Ex-Trump lawyer Michael Cohen taken back into federal custody

WASHINGTON -- President Donald Trump's former personal lawyer and fixer, Michael Cohen, was returned to federal prison, weeks after his early release to serve the remainder of his sentence at home because of the coronavirus pandemic, the federal Bureau of Prisons said Thursday.

Cohen was taken to the Metropolitan Detention Center in Brooklyn after the Bureau of Prisons said he "refused the conditions of his home confinement."

His return to prison comes days after the New York Post published photos of him and his wife enjoying an outdoor meal with friends at a restaurant near his Manhattan home.

Defense attorney Jeffrey Levine said the decision left Cohen "shaken."

"The rug had been pulled out from underneath," Levine said. "This is not what we came here to do today. We came here to work out the terms and conditions of his home confinement."

Levine said Cohen had objected to an effective gag order the Bureau of Prisons wanted to impose.

"And BOP just didn't want to have anything to do with working any language out," Levine said.

According to a source familiar with the events, Cohen appeared with his attorney without any hint of a problem. Until, that is, he read, "No engagement of any kind with the media, including print, TV, film, books, or other form of media/news. Prohibition from all social media platforms, no posting on social media."

According to the source, Cohen said he had a problem with the language and said, "Let's work this out" before he was told to enter a waiting room.

Nobody ever got back to him.

"The next thing we knew, 90 minutes later, the marshals are coming with the shackles," the source said.

Cohen has a book deal, and the book is coming out regardless of whether he's in prison. The source said Cohen did not want to relinquish the right to publish just because he was on home confinement.

Cohen, who pleaded guilty to tax evasion, campaign finance fraud and lying to Congress, had been released May 21 on furlough as part of an attempt to slow the spread of the virus in federal prisons. Cohen, 53, began serving his sentence in May 2019 and had been scheduled to remain in prison until November 2021.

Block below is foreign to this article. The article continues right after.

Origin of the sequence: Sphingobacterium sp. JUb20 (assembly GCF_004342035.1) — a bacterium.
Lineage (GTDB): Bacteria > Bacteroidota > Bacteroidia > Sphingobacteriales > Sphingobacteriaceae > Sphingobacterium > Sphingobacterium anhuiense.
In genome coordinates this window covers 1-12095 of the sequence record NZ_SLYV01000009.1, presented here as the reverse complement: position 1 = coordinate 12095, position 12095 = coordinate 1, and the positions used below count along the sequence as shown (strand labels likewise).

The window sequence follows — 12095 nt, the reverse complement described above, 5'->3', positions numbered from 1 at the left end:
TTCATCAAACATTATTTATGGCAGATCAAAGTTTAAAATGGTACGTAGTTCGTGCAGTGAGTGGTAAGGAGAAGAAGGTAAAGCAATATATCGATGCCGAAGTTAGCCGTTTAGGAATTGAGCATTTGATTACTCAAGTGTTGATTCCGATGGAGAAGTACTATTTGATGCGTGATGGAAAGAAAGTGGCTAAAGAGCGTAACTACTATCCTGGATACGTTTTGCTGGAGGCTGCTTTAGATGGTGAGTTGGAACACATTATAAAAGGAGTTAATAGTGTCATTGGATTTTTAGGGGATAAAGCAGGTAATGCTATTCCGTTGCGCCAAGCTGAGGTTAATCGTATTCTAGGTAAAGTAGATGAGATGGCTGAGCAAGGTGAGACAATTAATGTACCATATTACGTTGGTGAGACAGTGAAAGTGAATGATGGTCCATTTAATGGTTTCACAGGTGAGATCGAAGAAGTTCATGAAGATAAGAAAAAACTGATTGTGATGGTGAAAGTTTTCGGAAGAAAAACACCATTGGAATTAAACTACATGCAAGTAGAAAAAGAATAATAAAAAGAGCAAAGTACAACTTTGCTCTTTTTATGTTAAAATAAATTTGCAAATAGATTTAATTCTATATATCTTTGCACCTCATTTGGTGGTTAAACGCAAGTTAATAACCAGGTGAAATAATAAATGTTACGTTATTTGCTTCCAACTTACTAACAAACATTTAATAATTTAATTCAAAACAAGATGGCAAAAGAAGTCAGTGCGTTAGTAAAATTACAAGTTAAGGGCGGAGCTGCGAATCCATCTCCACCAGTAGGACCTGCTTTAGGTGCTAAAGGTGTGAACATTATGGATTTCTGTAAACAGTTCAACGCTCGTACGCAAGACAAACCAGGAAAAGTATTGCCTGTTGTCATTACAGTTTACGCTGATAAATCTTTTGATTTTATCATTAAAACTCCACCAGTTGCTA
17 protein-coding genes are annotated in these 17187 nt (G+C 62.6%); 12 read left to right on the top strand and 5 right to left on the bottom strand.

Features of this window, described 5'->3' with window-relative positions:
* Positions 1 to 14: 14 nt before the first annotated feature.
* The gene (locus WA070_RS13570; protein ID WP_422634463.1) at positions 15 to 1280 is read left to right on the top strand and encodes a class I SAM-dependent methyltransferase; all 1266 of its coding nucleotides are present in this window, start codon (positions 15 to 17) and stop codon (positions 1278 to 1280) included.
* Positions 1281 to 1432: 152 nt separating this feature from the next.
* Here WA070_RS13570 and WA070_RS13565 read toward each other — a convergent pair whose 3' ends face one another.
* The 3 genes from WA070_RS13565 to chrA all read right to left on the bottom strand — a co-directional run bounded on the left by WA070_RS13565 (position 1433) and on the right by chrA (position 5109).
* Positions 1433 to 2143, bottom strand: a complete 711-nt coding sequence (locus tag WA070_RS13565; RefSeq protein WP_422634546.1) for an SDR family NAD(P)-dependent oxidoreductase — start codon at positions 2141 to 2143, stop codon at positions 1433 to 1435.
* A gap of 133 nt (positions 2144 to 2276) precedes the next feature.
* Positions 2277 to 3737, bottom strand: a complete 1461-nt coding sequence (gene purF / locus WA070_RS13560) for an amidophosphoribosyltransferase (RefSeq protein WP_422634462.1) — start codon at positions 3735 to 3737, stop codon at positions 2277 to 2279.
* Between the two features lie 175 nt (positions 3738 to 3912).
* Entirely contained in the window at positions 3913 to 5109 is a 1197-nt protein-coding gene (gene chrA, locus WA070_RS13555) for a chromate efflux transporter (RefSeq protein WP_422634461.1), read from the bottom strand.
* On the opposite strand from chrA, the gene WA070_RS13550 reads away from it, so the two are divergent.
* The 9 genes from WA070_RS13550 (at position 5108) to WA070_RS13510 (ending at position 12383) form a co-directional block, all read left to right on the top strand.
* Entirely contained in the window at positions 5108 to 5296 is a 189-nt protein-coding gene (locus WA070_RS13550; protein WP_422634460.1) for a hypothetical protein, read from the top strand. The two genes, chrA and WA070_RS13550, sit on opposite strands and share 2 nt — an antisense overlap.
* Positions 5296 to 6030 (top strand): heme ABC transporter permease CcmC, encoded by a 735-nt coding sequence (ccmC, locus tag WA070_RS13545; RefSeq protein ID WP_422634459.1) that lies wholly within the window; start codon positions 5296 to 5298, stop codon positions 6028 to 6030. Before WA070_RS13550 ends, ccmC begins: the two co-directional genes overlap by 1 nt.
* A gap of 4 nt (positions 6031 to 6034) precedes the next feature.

Cohen's convictions were related to crimes including dodging taxes on $4 million in income from his taxi business, lying during congressional testimony about the timing of discussions around an abandoned plan to build a Trump Tower in Russia, and orchestrating payments to two women to keep them from talking publicly about alleged affairs with Trump. Prosecutors said the payments amounted to illegal campaign contributions. Trump, who denied the affairs, said any payments were a personal matter.

Cohen was once one of Trump's closest advisors but became a loud critic after pleading guilty.

A federal judge had denied Cohen's attempt for an early release to home confinement after serving 10 months in prison and said in a May ruling that it "appears to be just another effort to inject himself into the news cycle." But the Bureau of Prisons can move prisoners to home confinement without a judicial order.

Prison advocates and congressional leaders had pressed the Justice Department to release at-risk inmates, arguing that the public health guidance to stay 6 feet away from other people is nearly impossible behind bars.

Attorney General William Barr ordered the Bureau of Prisons to increase the use of home confinement and expedite the release of eligible high-risk inmates, beginning at three prisons identified as coronavirus hot spots. Otisville, where Cohen was housed, was not one of those facilities.

(The Associated Press contributed to this report)
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